Journal cover Journal topic
Atmospheric Chemistry and Physics An interactive open-access journal of the European Geosciences Union
doi:10.5194/acp-2016-1114
© Author(s) 2017. This work is distributed
under the Creative Commons Attribution 3.0 License.
Research article
03 Jan 2017
Review status
A revision of this discussion paper is under review for the journal Atmospheric Chemistry and Physics (ACP).
Regional Contributions to Particulate Matter Concentration in the Seoul Metropolitan Area, Korea: Seasonal Variation and Sensitivity to Meteorology and Emissions Inventory
Eunhye Kim1, Changhan Bae1, Hyun Cheol Kim2,3, Jeong Hoon Cho4, Byeong-Uk Kim5, and Soontae Kim1 1Department of Environmental and Safety Engineering, Ajou University, Suwon, 16499, Korea
2Air Resources Laboratory, National Oceanic and Atmospheric Administration, College Park, MD, 20740, USA
3Cooperative Institute for Climate and Satellites, University of Maryland, College Park, MD, 20740, USA
4Environmental Meteorology Research Division, National Institute of Meteorological Sciences, Jeju, 63568, Korea
5Georgia Environmental Protection Division, Atlanta, GA, 30354, USA
Abstract. The impact of regional emissions (e.g., domestic and international) on surface particulate matter (PM) concentrations in the Seoul Metropolitan Area (SMA), South Korea and its sensitivities to meteorology and emissions inventories are quantitatively estimated for 2014 using regional air quality modeling systems. Located on the downwind side of strong sources of anthropogenic emissions, South Korea bears the full impact of the regional transport of pollutants and their precursors. However, the impact of foreign emission sources have not yet been fully documented. We utilized two regional air quality simulation systems: (1) a Weather Research and Forecasting and Community Multi-Scale Air Quality (CMAQ) system; and (2) a United Kingdom Met Office Unified Model and CMAQ system. The following combinations of emission inventories are used: the Intercontinental Chemical Transport Experiment-Phase B, Inter-comparison Study for Asia 2010, and the National Institute of Environment Research Clean Air Policy Support System. Partial contributions of domestic and foreign emissions are estimated using a brute force approach, adjusting South Korean emissions to 50 %. Results show that foreign emissions contributed ~ 65 % of SMA surface PM concentration in 2014. Estimated contributions display clear seasonal variation, with foreign emissions having a higher impact during the cold season (Fall to Spring), reaching ~ 80 % in March, and making lower contributions in the summer, ~ 40 % in July. We also found that simulated surface PM concentration is sensitive to meteorology, but estimated contributions are mostly robust. Regional contributions are also found to be sensitive to the choice of emissions inventories.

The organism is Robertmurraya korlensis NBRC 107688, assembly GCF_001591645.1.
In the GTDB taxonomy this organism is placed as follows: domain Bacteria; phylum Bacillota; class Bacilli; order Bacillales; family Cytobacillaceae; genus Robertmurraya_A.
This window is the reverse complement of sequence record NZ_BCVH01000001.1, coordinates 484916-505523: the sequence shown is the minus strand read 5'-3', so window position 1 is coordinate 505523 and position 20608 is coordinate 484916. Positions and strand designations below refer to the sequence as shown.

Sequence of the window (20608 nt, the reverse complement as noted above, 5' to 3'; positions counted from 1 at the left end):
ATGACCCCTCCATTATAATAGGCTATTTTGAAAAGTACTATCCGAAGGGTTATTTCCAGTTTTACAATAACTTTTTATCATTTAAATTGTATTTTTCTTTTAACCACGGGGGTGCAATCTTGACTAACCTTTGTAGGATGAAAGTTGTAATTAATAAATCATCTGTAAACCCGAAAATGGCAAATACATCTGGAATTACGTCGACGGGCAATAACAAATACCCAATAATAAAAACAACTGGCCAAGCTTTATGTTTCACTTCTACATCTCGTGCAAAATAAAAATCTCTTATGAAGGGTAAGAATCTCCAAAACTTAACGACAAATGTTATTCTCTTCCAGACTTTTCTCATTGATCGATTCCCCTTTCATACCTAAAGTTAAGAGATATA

Citation: Kim, E., Bae, C., Kim, H. C., Cho, J. H., Kim, B.-U., and Kim, S.: Regional Contributions to Particulate Matter Concentration in the Seoul Metropolitan Area, Korea: Seasonal Variation and Sensitivity to Meteorology and Emissions Inventory, Atmos. Chem. Phys. Discuss., doi:10.5194/acp-2016-1114, in review, 2017.
Eunhye Kim et al.
Eunhye Kim et al.
Eunhye Kim et al.

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Short summary
This study is intended to provide reference information regarding quantitative estimation of regional contributions and model uncertainty in meteorology simulations and emissions inventories. Simulated PM concentration is sensitive to meteorology, but estimated contributions are mostly robust. Regional contributions are also found to be sensitive to the choice of emissions inventories. The modeled results should be considered with caution when interpreted for emission regulation policy-making.
This study is intended to provide reference information regarding quantitative estimation of...
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